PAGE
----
Forgive Ed Wade? Why?
As the regular season start of Season One of the Jim Crane Era approaches, one can't help but finally get some sense of optimism when it comes to the Astros. A sense arising primarily from the feeling that the adults are back in control of the franchise, something that couldn't be said since the days of Larry Dierker and Gerry Hunsicker.
Still haunting the Astros.
And as much as I look forward to seeing what the youngsters are able to do this season, there are just some things about the past several years that I can't let go of it. I'm not ready to forgive those responsible for the destruction of the franchise. I'm especially not ready to forgive, despite the pleas of some of my media colleagues, Ed Wade.
The argument made on Wade's behalf is that what happened to the Astros wasn't his fault. That he was just the good soldier following the orders of his commanding officers. And the orders Wade was getting from his commanding officers were to cut payroll, and that, if given half the chance, Wade would've made sure the Astros fielded a competitive franchise.
There's some truth to that argument. Some. But here's where it falls apart: Orders to cut payroll or not, Wade still failed at his job. And his failure was of an epic nature.
What Wade's supporters always fail to point out is one very simple thing: the Astros were not then, are not now and never have been the only team having to deal with cheap owners looking to cut payroll. Yet, before he started to believe the press clippings about his brilliance, Billy Beane was able to keep the A's competitive though they were, and still are, in much worse shape than the Astros. Same with Andrew Friedman and the Tampa Bay Rays. The Twins have done a good job with a low payroll. The Rangers might spend like "drunken sailors" now, but a lot of the building of that current team was done when Tom Hicks was chopping the team to pieces before putting it in bankruptcy.
But here's where the argument really falls apart. Despite Wade's supposed orders to cut payroll, he still found a lot of ways to waste lots and lots of money on contracts that no legitimate GM would ever consider. Like a three-year $15 million contract to Brandon Lyon, a supposed closer with injury issues who couldn't keep his closing job even when he was healthy. Or that three-year, $16.5 million contract to the light-hitting, injury-prone middle infielder Kaz Matsui. And don't get me started on the likes of Bill Hall and Pedro Feliz and Ivan Rodriguez.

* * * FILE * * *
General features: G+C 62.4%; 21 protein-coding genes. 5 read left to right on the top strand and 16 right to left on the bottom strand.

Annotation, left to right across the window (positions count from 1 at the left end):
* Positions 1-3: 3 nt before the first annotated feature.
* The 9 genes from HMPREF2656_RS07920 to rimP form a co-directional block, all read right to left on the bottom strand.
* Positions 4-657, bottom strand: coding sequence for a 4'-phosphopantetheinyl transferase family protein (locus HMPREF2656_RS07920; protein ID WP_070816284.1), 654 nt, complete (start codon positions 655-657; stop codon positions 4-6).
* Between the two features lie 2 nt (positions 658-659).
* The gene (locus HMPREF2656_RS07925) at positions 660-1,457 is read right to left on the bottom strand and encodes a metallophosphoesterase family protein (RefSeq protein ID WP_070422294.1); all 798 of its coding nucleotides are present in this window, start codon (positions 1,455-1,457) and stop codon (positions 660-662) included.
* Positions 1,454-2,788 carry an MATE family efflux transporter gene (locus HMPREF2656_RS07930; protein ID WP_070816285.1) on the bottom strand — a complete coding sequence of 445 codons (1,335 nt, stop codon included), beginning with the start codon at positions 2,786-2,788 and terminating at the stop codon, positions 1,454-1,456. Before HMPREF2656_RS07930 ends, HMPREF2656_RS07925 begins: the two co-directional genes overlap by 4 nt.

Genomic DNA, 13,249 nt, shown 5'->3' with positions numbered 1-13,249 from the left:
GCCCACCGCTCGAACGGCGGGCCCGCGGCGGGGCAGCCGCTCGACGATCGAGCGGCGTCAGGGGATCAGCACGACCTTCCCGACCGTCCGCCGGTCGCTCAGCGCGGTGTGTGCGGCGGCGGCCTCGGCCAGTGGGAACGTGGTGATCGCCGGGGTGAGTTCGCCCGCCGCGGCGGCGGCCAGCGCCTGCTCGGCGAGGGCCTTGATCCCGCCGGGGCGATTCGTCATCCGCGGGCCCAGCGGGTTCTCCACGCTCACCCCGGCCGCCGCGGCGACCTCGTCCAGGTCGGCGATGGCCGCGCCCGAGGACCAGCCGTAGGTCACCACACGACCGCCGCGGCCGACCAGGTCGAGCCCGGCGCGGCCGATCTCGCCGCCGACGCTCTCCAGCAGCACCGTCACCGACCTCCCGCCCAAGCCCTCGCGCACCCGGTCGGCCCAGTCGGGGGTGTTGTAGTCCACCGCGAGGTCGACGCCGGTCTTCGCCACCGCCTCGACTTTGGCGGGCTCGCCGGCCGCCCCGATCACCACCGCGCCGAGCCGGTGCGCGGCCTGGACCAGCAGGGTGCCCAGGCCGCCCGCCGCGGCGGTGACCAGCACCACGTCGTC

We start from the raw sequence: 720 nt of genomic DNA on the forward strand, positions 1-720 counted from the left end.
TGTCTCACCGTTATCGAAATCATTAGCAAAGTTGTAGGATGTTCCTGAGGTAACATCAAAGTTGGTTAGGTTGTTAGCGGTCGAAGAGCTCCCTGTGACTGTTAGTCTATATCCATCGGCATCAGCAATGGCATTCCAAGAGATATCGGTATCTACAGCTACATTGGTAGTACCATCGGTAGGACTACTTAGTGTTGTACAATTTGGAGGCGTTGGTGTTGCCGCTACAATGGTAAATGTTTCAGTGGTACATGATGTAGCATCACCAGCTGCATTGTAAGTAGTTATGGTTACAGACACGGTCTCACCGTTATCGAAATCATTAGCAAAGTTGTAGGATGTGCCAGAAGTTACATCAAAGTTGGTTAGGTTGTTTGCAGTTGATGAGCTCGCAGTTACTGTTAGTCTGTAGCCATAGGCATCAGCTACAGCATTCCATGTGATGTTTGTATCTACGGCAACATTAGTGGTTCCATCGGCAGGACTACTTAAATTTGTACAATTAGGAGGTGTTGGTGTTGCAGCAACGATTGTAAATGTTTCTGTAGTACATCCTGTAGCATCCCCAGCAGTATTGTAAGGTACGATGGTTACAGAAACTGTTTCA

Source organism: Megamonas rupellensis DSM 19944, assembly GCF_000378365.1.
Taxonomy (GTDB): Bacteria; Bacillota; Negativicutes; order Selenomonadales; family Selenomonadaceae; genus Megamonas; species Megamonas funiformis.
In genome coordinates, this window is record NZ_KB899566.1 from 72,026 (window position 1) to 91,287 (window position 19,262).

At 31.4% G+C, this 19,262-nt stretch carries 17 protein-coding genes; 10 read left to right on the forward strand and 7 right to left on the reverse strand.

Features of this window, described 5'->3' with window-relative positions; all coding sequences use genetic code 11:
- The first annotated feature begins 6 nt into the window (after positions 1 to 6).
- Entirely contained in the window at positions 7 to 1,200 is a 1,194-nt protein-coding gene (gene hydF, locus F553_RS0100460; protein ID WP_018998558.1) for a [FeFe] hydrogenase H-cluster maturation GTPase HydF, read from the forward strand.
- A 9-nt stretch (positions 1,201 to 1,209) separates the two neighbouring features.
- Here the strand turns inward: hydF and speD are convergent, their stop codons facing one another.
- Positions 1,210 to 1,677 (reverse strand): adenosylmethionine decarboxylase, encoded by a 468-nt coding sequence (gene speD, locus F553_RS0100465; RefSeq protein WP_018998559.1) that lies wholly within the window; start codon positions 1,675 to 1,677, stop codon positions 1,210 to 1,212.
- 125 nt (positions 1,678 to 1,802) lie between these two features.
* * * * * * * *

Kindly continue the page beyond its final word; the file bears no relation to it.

Need further proof of Wade's failures as a GM? Anthony Gose is seen as one of baseball's top prospects who should make the majors for the Toronto Blue Jays this season. Gose was, briefly, an Astro, part of the Roy Oswalt trade. But Wade flipped him to the Toronto Blue Jays for Brett Wallace. Now it's not known for sure that Wallace has completely failed on the major league level -- special thanks must be extended to Brad Mills, who last year felt that giving Jason Michaels consistent playing time was more important than seeing if Wallace could actually hit on the major league level -- but the guy who was moved from third base to first by the Cardinals when they had him in the minors because he made Chris Johnson look like the second coming of Ken Caminiti at the hot corner has been moved back to third base because they're convinced he can't play first base. (Making the Wallace trade look even worse is that Chris Johnson, who can't play third base either, is playing at first base during spring training.)
Don't forget that J.A. Happ, another key component of that Oswalt trade, spent most of last season in the minors because he has a penchant for giving up home runs. Then there's the Michael Bourn trade with the Braves last season, where it appears that not only did Wade not even try for Atlanta's top prospects, he refused to listen to offers from other teams.
And as the trade deadline rolls around this year and Josh Luhnow tries to see if there's any way to improve this team through further trades, there's only person who can be thanked if he's unable to do so. The Astros don't have many pieces left that other teams would be interested in, but about the only two that might have once been able to net a prospect or two are pitchers Brett Myers and Wandy Rodriguez. But not only did Wade refuse to trade them, he saddled them with big contracts that, in essence, make them untradeable for prospects, especially Myers, a mediocre middle-of-the-rotation starter for a decent team who got a contract that no middle-of-the-rotation starter would ever make (and who has now been moved to closer because, well, because Brandon Lyon is awful).
So goodbye, Ed Wade. Don't look to me for forgiveness because your stupidity as GM did as much damage to this franchise as did Drayton McLane and his desire to cut payroll, no matter what your supporters might say. Just because he's an easy scapegoat doesn't mean he should be the only one to receive blame.
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